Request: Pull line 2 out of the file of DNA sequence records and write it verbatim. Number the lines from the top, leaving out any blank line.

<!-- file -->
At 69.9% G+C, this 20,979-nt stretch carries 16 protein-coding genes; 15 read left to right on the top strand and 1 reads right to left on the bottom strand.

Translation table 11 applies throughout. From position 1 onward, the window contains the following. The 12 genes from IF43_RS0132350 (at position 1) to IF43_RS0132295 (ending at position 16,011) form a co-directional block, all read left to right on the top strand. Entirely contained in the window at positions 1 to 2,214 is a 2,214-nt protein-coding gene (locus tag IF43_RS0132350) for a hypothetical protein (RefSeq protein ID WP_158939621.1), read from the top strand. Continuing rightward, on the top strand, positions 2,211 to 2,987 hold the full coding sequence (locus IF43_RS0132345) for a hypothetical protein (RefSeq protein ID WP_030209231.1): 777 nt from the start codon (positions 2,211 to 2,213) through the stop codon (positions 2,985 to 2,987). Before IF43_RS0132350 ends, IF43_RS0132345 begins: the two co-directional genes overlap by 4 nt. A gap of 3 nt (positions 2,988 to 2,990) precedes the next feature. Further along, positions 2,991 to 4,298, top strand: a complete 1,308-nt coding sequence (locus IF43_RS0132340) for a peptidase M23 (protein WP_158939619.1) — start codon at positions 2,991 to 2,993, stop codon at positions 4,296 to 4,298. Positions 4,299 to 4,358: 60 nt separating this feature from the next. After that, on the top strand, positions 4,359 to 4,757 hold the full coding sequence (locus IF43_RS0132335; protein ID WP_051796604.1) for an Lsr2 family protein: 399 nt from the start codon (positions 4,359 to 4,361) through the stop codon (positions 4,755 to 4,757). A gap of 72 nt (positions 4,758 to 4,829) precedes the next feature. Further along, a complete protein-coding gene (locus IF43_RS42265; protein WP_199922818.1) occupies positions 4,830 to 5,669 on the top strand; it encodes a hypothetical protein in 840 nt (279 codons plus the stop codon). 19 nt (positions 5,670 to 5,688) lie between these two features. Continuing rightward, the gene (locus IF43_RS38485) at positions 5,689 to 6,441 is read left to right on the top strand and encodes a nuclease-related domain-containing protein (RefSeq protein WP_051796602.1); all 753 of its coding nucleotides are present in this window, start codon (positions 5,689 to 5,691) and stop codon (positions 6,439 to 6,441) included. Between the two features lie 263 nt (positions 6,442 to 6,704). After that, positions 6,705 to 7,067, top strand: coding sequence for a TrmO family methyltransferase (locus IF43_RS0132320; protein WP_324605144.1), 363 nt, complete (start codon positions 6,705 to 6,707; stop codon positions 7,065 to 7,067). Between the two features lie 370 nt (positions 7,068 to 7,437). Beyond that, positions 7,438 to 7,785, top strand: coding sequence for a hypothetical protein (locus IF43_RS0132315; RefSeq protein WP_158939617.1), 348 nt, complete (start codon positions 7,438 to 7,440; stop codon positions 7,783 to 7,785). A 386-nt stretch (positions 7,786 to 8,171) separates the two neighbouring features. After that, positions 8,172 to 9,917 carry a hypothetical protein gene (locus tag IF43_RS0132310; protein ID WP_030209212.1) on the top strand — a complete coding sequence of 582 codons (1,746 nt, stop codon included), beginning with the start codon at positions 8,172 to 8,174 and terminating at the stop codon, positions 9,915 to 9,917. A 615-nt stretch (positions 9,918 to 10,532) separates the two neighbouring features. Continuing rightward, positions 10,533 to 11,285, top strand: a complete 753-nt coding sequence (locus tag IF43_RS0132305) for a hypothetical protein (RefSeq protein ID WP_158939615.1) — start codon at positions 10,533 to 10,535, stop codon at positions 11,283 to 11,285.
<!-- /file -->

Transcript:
Translation table 11 applies throughout. From position 1 onward, the window contains the following. The 12 genes from IF43_RS0132350 (at position 1) to IF43_RS0132295 (ending at position 16,011) form a co-directional block, all read left to right on the top strand. Entirely contained in the window at positions 1 to 2,214 is a 2,214-nt protein-coding gene (locus tag IF43_RS0132350) for a hypothetical protein (RefSeq protein ID WP_158939621.1), read from the top strand. Continuing rightward, on the top strand, positions 2,211 to 2,987 hold the full coding sequence (locus IF43_RS0132345) for a hypothetical protein (RefSeq protein ID WP_030209231.1): 777 nt from the start codon (positions 2,211 to 2,213) through the stop codon (positions 2,985 to 2,987). Before IF43_RS0132350 ends, IF43_RS0132345 begins: the two co-directional genes overlap by 4 nt. A gap of 3 nt (positions 2,988 to 2,990) precedes the next feature. Further along, positions 2,991 to 4,298, top strand: a complete 1,308-nt coding sequence (locus IF43_RS0132340) for a peptidase M23 (protein WP_158939619.1) — start codon at positions 2,991 to 2,993, stop codon at positions 4,296 to 4,298. Positions 4,299 to 4,358: 60 nt separating this feature from the next. After that, on the top strand, positions 4,359 to 4,757 hold the full coding sequence (locus IF43_RS0132335; protein ID WP_051796604.1) for an Lsr2 family protein: 399 nt from the start codon (positions 4,359 to 4,361) through the stop codon (positions 4,755 to 4,757). A gap of 72 nt (positions 4,758 to 4,829) precedes the next feature. Further along, a complete protein-coding gene (locus IF43_RS42265; protein WP_199922818.1) occupies positions 4,830 to 5,669 on the top strand; it encodes a hypothetical protein in 840 nt (279 codons plus the stop codon). 19 nt (positions 5,670 to 5,688) lie between these two features. Continuing rightward, the gene (locus IF43_RS38485) at positions 5,689 to 6,441 is read left to right on the top strand and encodes a nuclease-related domain-containing protein (RefSeq protein WP_051796602.1); all 753 of its coding nucleotides are present in this window, start codon (positions 5,689 to 5,691) and stop codon (positions 6,439 to 6,441) included. Between the two features lie 263 nt (positions 6,442 to 6,704). After that, positions 6,705 to 7,067, top strand: coding sequence for a TrmO family methyltransferase (locus IF43_RS0132320; protein WP_324605144.1), 363 nt, complete (start codon positions 6,705 to 6,707; stop codon positions 7,065 to 7,067). Between the two features lie 370 nt (positions 7,068 to 7,437). Beyond that, positions 7,438 to 7,785, top strand: coding sequence for a hypothetical protein (locus IF43_RS0132315; RefSeq protein WP_158939617.1), 348 nt, complete (start codon positions 7,438 to 7,440; stop codon positions 7,783 to 7,785). A 386-nt stretch (positions 7,786 to 8,171) separates the two neighbouring features. After that, positions 8,172 to 9,917 carry a hypothetical protein gene (locus tag IF43_RS0132310; protein ID WP_030209212.1) on the top strand — a complete coding sequence of 582 codons (1,746 nt, stop codon included), beginning with the start codon at positions 8,172 to 8,174 and terminating at the stop codon, positions 9,915 to 9,917. A 615-nt stretch (positions 9,918 to 10,532) separates the two neighbouring features. Continuing rightward, positions 10,533 to 11,285, top strand: a complete 753-nt coding sequence (locus tag IF43_RS0132305) for a hypothetical protein (RefSeq protein ID WP_158939615.1) — start codon at positions 10,533 to 10,535, stop codon at positions 11,283 to 11,285.